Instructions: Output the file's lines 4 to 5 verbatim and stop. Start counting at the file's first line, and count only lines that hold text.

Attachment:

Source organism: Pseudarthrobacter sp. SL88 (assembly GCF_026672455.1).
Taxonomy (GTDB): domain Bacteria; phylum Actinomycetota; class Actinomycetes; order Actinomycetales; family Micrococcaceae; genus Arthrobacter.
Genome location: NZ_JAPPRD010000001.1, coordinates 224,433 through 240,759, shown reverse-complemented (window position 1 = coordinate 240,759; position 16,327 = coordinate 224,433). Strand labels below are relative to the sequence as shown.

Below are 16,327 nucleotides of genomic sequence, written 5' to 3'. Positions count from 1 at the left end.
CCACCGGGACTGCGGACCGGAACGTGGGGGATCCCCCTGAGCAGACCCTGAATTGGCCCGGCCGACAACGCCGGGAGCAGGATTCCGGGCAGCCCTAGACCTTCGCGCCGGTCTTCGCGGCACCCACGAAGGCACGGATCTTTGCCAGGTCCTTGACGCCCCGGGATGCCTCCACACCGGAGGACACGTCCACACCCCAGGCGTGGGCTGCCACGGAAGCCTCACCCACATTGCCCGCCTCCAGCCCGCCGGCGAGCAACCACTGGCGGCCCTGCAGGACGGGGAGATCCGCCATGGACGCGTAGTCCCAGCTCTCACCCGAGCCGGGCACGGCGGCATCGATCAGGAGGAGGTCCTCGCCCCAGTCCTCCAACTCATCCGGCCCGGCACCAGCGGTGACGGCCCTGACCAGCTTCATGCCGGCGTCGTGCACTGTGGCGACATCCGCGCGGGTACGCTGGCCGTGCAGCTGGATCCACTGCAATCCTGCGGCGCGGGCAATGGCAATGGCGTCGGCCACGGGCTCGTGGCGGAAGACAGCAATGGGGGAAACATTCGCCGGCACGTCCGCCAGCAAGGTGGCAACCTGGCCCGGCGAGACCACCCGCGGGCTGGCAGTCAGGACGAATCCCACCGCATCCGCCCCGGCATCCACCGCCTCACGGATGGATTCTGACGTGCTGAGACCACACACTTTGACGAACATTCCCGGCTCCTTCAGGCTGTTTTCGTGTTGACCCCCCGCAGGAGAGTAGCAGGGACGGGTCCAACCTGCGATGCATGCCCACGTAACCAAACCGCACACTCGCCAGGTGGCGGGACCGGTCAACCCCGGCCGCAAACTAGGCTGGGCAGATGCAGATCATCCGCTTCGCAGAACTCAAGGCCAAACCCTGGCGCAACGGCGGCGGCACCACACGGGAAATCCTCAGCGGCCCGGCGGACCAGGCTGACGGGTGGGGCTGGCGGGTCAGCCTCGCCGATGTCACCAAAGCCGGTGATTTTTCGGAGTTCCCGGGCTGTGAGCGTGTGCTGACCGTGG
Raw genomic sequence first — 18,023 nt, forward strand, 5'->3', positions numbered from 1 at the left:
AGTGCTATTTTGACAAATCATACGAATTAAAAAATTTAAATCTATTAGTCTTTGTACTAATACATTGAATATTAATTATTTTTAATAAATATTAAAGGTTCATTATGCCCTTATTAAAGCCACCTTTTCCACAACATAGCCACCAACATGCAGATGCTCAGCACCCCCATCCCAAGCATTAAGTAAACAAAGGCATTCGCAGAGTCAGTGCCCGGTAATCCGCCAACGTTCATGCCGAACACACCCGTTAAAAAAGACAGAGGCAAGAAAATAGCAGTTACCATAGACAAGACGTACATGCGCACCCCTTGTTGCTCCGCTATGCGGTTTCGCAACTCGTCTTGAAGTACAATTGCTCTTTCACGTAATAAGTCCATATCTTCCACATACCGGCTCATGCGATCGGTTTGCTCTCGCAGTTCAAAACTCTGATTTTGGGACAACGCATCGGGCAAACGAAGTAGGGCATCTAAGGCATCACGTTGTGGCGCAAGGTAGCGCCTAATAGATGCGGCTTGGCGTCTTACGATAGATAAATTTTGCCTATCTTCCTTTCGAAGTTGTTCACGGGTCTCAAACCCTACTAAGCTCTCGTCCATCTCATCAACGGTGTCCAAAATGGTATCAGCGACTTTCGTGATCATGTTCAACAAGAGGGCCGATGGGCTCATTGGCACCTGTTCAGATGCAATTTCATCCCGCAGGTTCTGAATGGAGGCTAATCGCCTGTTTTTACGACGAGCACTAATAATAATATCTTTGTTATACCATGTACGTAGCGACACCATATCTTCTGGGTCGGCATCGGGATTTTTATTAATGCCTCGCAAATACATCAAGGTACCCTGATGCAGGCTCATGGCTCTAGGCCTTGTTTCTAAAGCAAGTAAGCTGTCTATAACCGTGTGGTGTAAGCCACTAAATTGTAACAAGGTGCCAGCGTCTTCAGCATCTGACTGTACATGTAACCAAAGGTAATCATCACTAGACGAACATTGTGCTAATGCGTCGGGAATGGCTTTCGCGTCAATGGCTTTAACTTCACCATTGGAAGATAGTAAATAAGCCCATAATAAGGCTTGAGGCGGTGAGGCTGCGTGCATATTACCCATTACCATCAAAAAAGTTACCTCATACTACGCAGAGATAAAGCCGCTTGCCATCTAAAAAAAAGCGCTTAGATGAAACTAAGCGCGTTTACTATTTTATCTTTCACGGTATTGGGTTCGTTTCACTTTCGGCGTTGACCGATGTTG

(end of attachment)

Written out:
Below are 16,327 nucleotides of genomic sequence, written 5' to 3'. Positions count from 1 at the left end.
CCACCGGGACTGCGGACCGGAACGTGGGGGATCCCCCTGAGCAGACCCTGAATTGGCCCGGCCGACAACGCCGGGAGCAGGATTCCGGGCAGCCCTAGACCTTCGCGCCGGTCTTCGCGGCACCCACGAAGGCACGGATCTTTGCCAGGTCCTTGACGCCCCGGGATGCCTCCACACCGGAGGACACGTCCACACCCCAGGCGTGGGCTGCCACGGAAGCCTCACCCACATTGCCCGCCTCCAGCCCGCCGGCGAGCAACCACTGGCGGCCCTGCAGGACGGGGAGATCCGCCATGGACGCGTAGTCCCAGCTCTCACCCGAGCCGGGCACGGCGGCATCGATCAGGAGGAGGTCCTCGCCCCAGTCCTCCAACTCATCCGGCCCGGCACCAGCGGTGACGGCCCTGACCAGCTTCATGCCGGCGTCGTGCACTGTGGCGACATCCGCGCGGGTACGCTGGCCGTGCAGCTGGATCCACTGCAATCCTGCGGCGCGGGCAATGGCAATGGCGTCGGCCACGGGCTCGTGGCGGAAGACAGCAATGGGGGAAACATTCGCCGGCACGTCCGCCAGCAAGGTGGCAACCTGGCCCGGCGAGACCACCCGCGGGCTGGCAGTCAGGACGAATCCCACCGCATCCGCCCCGGCATCCACCGCCTCACGGATGGATTCTGACGTGCTGAGACCACACACTTTGACGAACATTCCCGGCTCCTTCAGGCTGTTTTCGTGTTGACCCCCCGCAGGAGAGTAGCAGGGACGGGTCCAACCTGCGATGCATGCCCACGTAACCAAACCGCACACTCGCCAGGTGGCGGGACCGGTCAACCCCGGCCGCAAACTAGGCTGGGCAGATGCAGATCATCCGCTTCGCAGAACTCAAGGCCAAACCCTGGCGCAACGGCGGCGGCACCACACGGGAAATCCTCAGCGGCCCGGCGGACCAGGCTGACGGGTGGGGCTGGCGGGTCAGCCTCGCCGATGTCACCAAAGCCGGTGATTTTTCGGAGTTCCCGGGCTGTGAGCGTGTGCTGACCGTGG